If the United States is to defend its competitive advantage in these areas, we will have to significantly reduce our dependence on China for critical manufacturing inputs. To this end the Department of Energy’s Critical Materials Strategy has outlined three complementary avenues of approach. The first involves diversifying supply chains by creating economically viable domestic opportunities for critical materials extraction and processing. The second is the development of critical materials substitutes. The third entails reducing demand for critical materials by improving usage efficiency and expanding recycling capabilities. Innovation is central to each approach and will require sustained public investments in R&D.
The United States has already made some progress in developing novel ways to produce and substitute critical raw materials. In 2012, ARPA-E launched an initiative called REACT (Rare Earth Alternatives in Critical Materials) to develop alternatives for rare earth magnets in electric vehicle motors and wind turbines, but the last of its projects ended in 2016. The Critical Materials Institute, or CMI, one of DOE’s energy innovation hubs designed to accelerate the pace of energy technology development, was established in 2013 as a partnership between universities, national laboratories, and private industry to advance the research priorities set by the Critical Materials Strategy. CMI has achieved remarkable success in its short life. While it normally takes 20 years to develop a new material, it took CMI researchers only one year to create a replacement for the europium used in high-efficiency lighting. CMI has also published hundreds of papers, issued several invention disclosures, and even begun licensing its technologies for commercial use. While R&D efforts such as these are promising, they are not nearly ambitious enough considering the magnitude of the challenge and the scale of the opportunity. More public investment in critical materials research is required to maximize the potential for meaningful technological advances towards the materials solutions so crucial to our economic stability and national security.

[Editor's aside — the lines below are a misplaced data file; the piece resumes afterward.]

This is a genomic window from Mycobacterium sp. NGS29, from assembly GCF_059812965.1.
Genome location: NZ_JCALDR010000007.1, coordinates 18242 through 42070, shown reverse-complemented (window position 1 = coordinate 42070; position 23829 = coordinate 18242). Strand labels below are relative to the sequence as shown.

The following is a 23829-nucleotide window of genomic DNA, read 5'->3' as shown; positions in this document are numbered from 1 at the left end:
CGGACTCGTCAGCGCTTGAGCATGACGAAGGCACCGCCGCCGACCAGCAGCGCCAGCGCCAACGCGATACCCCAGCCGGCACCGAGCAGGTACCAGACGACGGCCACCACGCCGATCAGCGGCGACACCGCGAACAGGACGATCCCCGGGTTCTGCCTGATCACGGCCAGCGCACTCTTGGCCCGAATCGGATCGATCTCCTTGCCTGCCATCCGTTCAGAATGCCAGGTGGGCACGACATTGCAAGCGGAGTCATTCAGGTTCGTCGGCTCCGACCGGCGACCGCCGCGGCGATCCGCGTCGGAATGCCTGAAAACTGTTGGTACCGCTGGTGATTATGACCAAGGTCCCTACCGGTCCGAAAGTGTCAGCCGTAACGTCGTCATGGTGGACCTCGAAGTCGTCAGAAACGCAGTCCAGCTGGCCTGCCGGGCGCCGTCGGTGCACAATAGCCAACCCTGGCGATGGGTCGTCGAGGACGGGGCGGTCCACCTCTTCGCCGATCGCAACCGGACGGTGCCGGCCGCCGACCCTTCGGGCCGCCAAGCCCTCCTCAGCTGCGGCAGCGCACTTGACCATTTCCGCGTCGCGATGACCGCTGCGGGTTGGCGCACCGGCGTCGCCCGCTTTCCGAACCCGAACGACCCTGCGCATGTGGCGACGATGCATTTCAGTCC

The American energy economy cannot reach its full potential in the absence of a stable, reasonably-priced supply of critical raw materials. To reduce the energy sector’s dependence on China for these essential inputs, the United States will have to make critical materials a focus of its investments in R&D. If we fail to make needed investments in critical materials research, we not only risk compromising our ability to develop and deploy the next generation of cleaner, more efficient, and lower-cost energy technologies, but we forgo substantial opportunities for employment and economic growth. Of course, import-reliance on critical materials is not a vulnerability unique to the energy sector. Directly or indirectly, nearly every part of the economy faces challenges related to critical materials, which are indispensable in the production of many important technologies, including batteries, lasers, hard drives, and machine tools. Programs like CMI and REACT have had success addressing some of these challenges and provide an example of how future projects might be structured. Bolstering American competitiveness across the board is possible, but it will require that policymakers commit to making the necessary investments in critical materials research.